And the New York Times also had something to say with "U2 Sneaks Into Fordham, and So Do Fans" which has some relevance to the story of how I brought those two teachers in with me. The article, by Corey Kilgannon, begins like this:

“Biggest band in the world is playing the Bronx, a block from my apartment, and I can’t get in,” said Chris McCluskey, a truck driver who lives near Fordham University, where the band U2 played on Friday morning.

The concert was notable for its scale (small) and location (on a modest grassy quad) on the college’s Rose Hill campus on Fordham Road in the Bronx, an area better known as the home of the Bronx Zoo than a site for major concerts.

By roughly 8 a.m. the band and the crowd could already be heard, and Mr. McCluskey’s pace quickened as he hurried around the campus perimeter, trying to find a vantage point from which to get a look.

“How can they hide a concert in there, where you can’t see it from outside?” he said, walking around the entire campus. “I would have been better off going up to my roof to watch.”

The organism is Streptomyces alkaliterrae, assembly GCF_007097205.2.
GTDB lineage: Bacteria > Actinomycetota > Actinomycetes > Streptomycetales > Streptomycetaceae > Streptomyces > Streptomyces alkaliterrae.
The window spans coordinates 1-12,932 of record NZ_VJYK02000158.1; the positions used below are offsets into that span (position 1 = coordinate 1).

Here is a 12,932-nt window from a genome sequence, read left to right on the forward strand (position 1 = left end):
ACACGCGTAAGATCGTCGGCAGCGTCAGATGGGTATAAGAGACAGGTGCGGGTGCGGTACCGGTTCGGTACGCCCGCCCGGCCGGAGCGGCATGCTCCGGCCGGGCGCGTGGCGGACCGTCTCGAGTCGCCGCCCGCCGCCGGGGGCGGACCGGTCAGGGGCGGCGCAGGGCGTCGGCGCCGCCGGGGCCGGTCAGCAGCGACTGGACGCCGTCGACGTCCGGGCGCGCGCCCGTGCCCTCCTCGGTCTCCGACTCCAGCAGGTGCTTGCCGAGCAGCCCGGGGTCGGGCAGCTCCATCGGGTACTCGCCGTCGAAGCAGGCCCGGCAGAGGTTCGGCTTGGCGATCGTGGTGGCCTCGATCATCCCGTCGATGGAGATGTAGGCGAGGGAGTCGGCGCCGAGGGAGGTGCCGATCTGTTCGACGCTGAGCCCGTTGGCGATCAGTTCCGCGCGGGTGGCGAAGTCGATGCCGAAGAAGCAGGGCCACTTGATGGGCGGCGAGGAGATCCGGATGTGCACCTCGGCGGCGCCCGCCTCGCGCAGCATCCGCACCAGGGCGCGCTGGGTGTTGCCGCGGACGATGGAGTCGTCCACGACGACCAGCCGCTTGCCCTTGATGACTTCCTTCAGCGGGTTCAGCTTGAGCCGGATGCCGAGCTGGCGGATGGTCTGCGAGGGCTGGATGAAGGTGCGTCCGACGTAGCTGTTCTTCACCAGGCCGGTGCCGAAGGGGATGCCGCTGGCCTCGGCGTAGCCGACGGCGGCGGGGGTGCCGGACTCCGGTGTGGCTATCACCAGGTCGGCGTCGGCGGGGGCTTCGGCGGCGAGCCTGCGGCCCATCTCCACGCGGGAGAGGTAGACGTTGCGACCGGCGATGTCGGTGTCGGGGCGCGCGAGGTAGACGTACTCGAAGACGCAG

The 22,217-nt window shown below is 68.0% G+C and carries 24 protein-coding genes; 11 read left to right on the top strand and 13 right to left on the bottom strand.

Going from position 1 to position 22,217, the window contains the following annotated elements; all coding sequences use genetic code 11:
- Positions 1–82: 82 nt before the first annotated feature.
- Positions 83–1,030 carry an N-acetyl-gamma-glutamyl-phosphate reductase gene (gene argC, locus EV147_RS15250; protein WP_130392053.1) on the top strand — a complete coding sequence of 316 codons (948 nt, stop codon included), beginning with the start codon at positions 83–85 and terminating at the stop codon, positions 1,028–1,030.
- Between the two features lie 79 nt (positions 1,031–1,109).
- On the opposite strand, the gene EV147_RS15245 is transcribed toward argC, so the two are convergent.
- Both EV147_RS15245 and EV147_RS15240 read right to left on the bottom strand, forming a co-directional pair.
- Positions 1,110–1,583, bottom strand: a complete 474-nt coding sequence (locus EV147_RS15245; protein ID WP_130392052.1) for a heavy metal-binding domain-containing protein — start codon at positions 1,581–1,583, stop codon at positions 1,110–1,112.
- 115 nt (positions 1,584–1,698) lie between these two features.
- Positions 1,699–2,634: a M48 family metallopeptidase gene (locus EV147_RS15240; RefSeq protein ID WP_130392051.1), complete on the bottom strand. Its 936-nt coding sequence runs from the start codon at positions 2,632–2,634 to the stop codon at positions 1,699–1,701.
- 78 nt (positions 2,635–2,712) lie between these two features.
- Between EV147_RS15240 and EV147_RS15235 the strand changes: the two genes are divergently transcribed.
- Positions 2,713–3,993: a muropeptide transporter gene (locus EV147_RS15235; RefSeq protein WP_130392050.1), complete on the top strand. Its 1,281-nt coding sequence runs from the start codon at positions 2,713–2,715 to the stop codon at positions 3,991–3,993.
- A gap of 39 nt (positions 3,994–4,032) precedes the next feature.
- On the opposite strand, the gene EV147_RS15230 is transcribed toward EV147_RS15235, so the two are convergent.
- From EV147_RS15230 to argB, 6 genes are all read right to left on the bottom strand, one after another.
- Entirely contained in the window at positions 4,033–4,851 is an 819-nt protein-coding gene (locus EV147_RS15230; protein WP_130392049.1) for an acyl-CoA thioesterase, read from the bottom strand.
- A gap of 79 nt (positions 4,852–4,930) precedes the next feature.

And now on to the sneaks:

On Fordham Road, among the residents headed to subway and bus stops, five women — who looked generally disoriented — searched for the next campus entrance. They had already been turned away at several spots, they said.

The women said they were hairdressers from Grand Rapids, Mich., and had come to New York City on vacation because they heard U2 was playing at a college in the city, to be televised on “Good Morning America.”

“We heard it was a free concert — we didn’t know you needed ID to get in,” said one of them, Liz Jones, 28. “We’ve tried begging, pleading, jumping the fence. We can’t get in.”

They approached Officer Richard Black, who was posted on Fordham Road.

“Please, can you get us in?” Ms. Jones said.

“Look where they put me,” Officer Black said. “Do you think I could get you in? I can’t even get myself in.”

The women tried a different entrance and told the security guards there: “We don’t have any weapons. You can strip-search us.”